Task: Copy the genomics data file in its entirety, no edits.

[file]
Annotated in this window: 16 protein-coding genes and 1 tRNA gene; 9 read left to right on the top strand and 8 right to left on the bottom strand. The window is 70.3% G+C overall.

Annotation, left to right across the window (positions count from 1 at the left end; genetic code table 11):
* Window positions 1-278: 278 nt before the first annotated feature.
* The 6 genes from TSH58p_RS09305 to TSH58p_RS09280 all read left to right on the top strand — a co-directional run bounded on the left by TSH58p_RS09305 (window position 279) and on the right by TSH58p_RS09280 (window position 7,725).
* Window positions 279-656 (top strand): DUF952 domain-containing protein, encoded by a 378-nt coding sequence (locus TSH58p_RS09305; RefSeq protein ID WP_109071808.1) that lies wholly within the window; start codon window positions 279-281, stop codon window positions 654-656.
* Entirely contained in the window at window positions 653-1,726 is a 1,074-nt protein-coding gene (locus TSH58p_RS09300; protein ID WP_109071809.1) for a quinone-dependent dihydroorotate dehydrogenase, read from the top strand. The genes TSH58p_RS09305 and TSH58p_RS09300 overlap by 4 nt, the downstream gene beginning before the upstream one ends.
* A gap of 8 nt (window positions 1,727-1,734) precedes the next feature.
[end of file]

Annotated in this window: 16 protein-coding genes and 1 tRNA gene; 9 read left to right on the top strand and 8 right to left on the bottom strand. The window is 70.3% G+C overall.

Annotation, left to right across the window (positions count from 1 at the left end; genetic code table 11):
* Window positions 1-278: 278 nt before the first annotated feature.
* The 6 genes from TSH58p_RS09305 to TSH58p_RS09280 all read left to right on the top strand — a co-directional run bounded on the left by TSH58p_RS09305 (window position 279) and on the right by TSH58p_RS09280 (window position 7,725).
* Window positions 279-656 (top strand): DUF952 domain-containing protein, encoded by a 378-nt coding sequence (locus TSH58p_RS09305; RefSeq protein ID WP_109071808.1) that lies wholly within the window; start codon window positions 279-281, stop codon window positions 654-656.
* Entirely contained in the window at window positions 653-1,726 is a 1,074-nt protein-coding gene (locus TSH58p_RS09300; protein ID WP_109071809.1) for a quinone-dependent dihydroorotate dehydrogenase, read from the top strand. The genes TSH58p_RS09305 and TSH58p_RS09300 overlap by 4 nt, the downstream gene beginning before the upstream one ends.
* A gap of 8 nt (window positions 1,727-1,734) precedes the next feature.